The day the (Route 66) music died - Albuquerque Journal

The day the (Route 66) music died

OLD 66 HAS LOST ITS GROOVE: In 2014, the National Geographic Channel got permission from the New Mexico Department of Transportation to build 1,300 feet of “singing roadway” in Tijeras Canyon that played “America the Beautiful” if your tires hit the rumble strips at 45 mph.

It was part of a social experiment that cost New Mexico taxpayers nothing and drew attention from tourists as far away as Australia, according to a story by now-Journal reporter Elise Kaplan, who was writing for the Mountain View Telegraph at the time.

An NMDOT spokeswoman said then, “It was a really cool idea. It promotes public safety because the goal is to have people drive the speed limit. Plus, it can be an attraction along Route 66.” Kaplan wrote, “The song is played as a car’s tires hit grooved metal plates underneath the asphalt. Each plate produces a musical note that come together to play the song. The road is only one of six of its kind in the world and the second in the United States. A road in Lancaster, California, plays the ‘William Tell Overture’ and was created by Honda.”

Now speed up to 2020.

Linda B. McCollam emails, “I recently drove along route 66 4½ miles from Tramway to go over the singing road. I was disappointed to learn it is in great disrepair. There is even a section patched over with asphalt, so it doesn’t work at all there. There is only a small section that is still working properly.

“Do you know who is responsible for the upkeep of this national treasure? … This is a great asset to our state, and it would be wonderful if it was in working order. There is only one, couple-second section that is still functioning properly. I know people drive out to just go over that section of the road and I am sure they are as disappointed as I was at its disrepair. We drove over it four times because it is so fun to hear.”

And David Ryan emails, “I happened to be driving on old 66 west of Tijeras today and noticed the road has been repaved and that the signs for the musical highway have been removed. If you know where to drive, you can still pick up portions of ‘America the Beautiful.’

“Do you know if the highway department plans to restore the musical highway? It can’t cost that much money to keep the singing road intact, and it is whimsical little treats like the musical highway that can make a community special.”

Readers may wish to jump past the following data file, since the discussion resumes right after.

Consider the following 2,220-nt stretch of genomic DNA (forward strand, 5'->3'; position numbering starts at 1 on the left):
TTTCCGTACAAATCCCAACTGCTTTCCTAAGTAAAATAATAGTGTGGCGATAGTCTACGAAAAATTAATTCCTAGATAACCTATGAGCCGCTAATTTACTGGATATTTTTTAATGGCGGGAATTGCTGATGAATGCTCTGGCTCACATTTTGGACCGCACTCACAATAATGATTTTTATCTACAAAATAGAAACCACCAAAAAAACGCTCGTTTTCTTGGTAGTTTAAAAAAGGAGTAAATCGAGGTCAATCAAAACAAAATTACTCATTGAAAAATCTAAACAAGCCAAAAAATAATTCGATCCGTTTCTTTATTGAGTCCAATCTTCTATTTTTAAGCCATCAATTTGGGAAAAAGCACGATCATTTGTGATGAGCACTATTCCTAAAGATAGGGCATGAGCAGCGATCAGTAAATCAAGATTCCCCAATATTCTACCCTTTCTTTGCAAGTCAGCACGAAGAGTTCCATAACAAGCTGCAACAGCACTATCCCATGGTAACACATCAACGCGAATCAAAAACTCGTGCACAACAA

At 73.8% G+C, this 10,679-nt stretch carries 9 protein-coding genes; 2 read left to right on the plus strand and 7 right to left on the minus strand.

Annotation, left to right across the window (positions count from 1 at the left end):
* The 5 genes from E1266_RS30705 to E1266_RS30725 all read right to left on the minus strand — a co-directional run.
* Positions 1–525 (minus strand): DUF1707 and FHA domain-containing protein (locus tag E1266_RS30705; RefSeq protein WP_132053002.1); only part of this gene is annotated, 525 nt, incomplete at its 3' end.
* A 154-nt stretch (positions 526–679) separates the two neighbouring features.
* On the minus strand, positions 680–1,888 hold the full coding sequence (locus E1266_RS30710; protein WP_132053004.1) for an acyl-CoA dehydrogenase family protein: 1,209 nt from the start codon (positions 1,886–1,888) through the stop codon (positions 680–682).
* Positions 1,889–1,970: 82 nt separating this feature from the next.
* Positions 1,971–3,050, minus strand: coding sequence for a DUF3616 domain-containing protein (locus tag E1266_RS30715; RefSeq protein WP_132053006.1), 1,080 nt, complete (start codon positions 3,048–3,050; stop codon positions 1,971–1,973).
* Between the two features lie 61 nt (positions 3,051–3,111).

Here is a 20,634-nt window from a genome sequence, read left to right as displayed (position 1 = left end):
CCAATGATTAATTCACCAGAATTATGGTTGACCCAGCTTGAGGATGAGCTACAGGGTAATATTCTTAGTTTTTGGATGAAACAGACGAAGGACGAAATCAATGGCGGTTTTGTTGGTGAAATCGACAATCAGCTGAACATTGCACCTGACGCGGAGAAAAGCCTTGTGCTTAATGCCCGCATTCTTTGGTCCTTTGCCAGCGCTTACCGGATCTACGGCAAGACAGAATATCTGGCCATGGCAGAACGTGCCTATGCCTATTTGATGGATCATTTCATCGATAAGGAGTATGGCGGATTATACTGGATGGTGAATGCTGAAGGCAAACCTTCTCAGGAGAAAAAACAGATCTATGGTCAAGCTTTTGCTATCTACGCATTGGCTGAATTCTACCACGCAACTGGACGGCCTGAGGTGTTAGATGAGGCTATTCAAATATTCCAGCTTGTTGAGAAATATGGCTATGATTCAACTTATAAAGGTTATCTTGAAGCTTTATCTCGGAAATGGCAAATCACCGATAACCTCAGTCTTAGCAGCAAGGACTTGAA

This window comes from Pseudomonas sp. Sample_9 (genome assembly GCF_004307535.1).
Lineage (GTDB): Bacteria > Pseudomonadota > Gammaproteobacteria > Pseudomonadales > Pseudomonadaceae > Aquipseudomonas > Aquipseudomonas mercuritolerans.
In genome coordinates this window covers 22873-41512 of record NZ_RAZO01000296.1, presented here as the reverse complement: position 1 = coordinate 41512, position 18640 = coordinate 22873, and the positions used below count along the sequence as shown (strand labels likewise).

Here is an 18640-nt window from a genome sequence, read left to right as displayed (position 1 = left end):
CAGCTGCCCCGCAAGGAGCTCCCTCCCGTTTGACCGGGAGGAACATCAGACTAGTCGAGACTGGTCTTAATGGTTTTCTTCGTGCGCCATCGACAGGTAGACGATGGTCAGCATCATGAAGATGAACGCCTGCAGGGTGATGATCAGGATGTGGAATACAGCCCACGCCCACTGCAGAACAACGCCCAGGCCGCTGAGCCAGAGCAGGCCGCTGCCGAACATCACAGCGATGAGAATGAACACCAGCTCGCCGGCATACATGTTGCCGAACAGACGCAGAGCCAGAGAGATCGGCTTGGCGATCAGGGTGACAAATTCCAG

Well, it was fun while it lasted.

Kimberly Gallegos, who now handles information for the state Department of Transportation, says it “turns out there are no plans to restore the musical highway. The cost is outrageous, and they have since restored portions of the roadway and removed all of the signs. Unfortunately, this was part of a previous administration and never set in stone to keep up with the maintenance of this singing highway.”

SECOND CLOSED UNDER AVENIDA CÉSAR CHÁVEZ: Albuquerque’s Department of Municipal Development is closing this section of the road for the summer, starting Monday, to slow down traffic.

Johnny Chandler, public information coordinator for the Department of Municipal Development, says,”The temporary closure … is also a bit of an experiment for this neighborhood just south of the Railyards (and) has the potential to add parking and walkability to Second Street south of the Railyards by slowing traffic and giving pedestrians more comfortability while walking to and from the growing Albuquerque Railyards.”

And he adds it “also has the potential to get traffic to take Fourth Street instead. … Fourth Street south of Central has quite a few great local businesses and is built to handle more multi-modal transportation. The closure will last from June 1 to Sept. 1.”

MVD WON’T OPEN IN 3 COUNTIES: Last week’s column included information to schedule an appointment at state-run Motor Vehicle Division offices as the state gradually reopens for business amid the coronavirus.

But offices in McKinley, San Juan and Doña Ana counties will not reopen Monday because of “the continued spread of COVID-19 in those areas,” according to Charlie Moore, who handles information for MVD’s parent agency, Taxation and Revenue.

Offices in other counties are open by appointment only, and for transactions that can’t be done online, such as senior renewals and first-time REAL IDs. Schedule at or by calling 888-683-4636. Moore says staff and customers will be screened for symptoms and have temperatures taken, and face masks are required.

And remember, the governor’s March 30 order says there are no penalties for driving on licenses or plates that have expired during the shutdown, so if you can’t get an appointment, sit tight until things open all the way.

Editorial page editor D’Val Westphal tackles commuter issues for the Metro area on Mondays. Reach her at 823-3858;; or 7777 Jefferson NE, Albuquerque, N.M., 87109.

Albuquerque Journal and its reporters are committed to telling the stories of our community.

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